Supreme Court’s decision based on reality in court systems in Michigan

Guest Editorial
In many ways, Anthony Cooper is no different from the thousands of people who stream through the court system in Jackson and all off Michigan each year. He did wrong and was offered a deal from prosecutors in exchange for his guilty plea. If he had accepted, he’d be like 95 percent of the criminal defendants who face justice.

Cooper veered from the norm, however, not only by rejecting that deal, but for doing so for a bad reason. He had fired a gun at another person, and his attorney told him he couldn’t be convicted of attempted murder because he shot his victim below the waist. The advice was wrong.

Cooper was found guilty in Wayne County and went to prison for far longer than if he had simply taken the deal.

The U.S. Supreme Court on Wednesday ruled that was unfair. It overturned Cooper’s conviction and found — in what experts say is a landmark case — that defendants have a right to adequate legal counsel when it comes to plea agreements.

The decision is controversial. The Constitution does not make any promises when it comes to plea agreements, and four of the nine Supreme Court justices dissented from this ruling. However, the majority found plea agreements are so common that defendants need competent help before they strike a deal.

The logic makes sense. While unpopular with some, plea agreements are the grease that keeps courts running. Many high-stakes cases go to trial, but the vast majority end in pleas. A criminal admits guilt, and the prosecutor promises to drop the most serious charge, or seek a lesser sentence. It can happen in traffic cases. It can happen with murders.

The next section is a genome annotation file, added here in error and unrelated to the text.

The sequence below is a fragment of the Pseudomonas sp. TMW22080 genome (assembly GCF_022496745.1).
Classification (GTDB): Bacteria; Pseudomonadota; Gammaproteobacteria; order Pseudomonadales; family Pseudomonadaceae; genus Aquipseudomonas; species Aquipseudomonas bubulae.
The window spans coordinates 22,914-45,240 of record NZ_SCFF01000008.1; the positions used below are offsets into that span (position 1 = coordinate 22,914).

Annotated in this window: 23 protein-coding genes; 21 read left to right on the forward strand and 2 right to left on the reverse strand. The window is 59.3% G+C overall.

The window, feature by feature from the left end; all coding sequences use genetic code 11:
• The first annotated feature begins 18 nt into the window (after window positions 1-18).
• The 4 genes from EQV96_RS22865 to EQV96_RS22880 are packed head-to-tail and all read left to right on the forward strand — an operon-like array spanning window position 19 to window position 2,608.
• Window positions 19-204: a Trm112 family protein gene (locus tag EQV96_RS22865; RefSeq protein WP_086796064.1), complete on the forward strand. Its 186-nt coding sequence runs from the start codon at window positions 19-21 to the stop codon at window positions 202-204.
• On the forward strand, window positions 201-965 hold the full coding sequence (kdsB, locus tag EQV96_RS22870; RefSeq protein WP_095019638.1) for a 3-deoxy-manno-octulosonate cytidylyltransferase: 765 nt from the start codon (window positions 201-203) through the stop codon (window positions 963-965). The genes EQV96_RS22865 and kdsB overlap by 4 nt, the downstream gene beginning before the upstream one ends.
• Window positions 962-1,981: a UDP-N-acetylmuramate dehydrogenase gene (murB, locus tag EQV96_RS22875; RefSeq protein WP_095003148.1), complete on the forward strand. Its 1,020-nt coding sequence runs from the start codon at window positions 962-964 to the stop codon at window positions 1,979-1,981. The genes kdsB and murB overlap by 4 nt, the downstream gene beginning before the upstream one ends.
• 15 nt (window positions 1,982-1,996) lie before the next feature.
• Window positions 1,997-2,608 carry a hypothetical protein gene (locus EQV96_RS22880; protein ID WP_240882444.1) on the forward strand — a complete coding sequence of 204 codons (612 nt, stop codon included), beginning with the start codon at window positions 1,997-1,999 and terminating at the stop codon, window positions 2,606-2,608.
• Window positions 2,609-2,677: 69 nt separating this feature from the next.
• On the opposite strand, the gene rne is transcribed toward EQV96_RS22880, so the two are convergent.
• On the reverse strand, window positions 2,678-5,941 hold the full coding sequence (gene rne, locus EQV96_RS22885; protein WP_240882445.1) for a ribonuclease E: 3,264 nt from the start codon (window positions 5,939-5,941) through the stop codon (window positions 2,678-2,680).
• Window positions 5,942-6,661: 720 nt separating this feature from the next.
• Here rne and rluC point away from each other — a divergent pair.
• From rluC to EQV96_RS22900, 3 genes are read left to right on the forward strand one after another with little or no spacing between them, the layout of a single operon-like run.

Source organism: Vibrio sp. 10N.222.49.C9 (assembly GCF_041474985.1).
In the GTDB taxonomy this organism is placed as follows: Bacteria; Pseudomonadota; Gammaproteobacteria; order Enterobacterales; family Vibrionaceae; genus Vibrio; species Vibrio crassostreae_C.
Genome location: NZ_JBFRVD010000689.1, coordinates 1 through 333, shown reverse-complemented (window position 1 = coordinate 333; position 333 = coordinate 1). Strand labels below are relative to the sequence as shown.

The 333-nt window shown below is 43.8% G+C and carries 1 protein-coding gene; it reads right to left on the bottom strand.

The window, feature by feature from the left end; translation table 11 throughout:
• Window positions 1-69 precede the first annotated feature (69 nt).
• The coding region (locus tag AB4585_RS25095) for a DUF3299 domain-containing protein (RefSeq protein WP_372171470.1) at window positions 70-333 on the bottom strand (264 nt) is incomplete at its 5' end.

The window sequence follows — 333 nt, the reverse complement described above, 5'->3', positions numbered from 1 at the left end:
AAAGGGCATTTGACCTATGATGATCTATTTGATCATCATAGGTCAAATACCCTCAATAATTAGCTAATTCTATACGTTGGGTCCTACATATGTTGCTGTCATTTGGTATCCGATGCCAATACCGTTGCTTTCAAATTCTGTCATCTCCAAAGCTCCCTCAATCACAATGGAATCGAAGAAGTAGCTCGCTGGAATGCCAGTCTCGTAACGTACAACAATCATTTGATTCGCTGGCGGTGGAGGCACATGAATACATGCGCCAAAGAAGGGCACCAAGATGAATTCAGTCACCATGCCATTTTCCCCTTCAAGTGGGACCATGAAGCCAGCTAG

If it didn’t, the courts simply would not work. The time and cost of taking most cases to a trial before a judge or jury would be overwhelming. There would not be enough judges, prosecutors or defense attorneys to handle every case, not without years of delays.

Still, if the courts rely on plea agreements to function, the process of reaching those pleas should protect individuals’ rights. Most criminal defendants are not legal experts and rely on their attorneys to tell them the truth, to steer them in the right direction, before they agree to admit guilt.

We doubt this would open the door to a rash of overturned cases. The Supreme Court did set out to protect people who simply make a bad choice and lose at trial, rather than accept a plea offer. But it did say those people deserve to make a decision without being misled by their attorneys.

That’s fair, and we expect the wheels of justice to keep turning.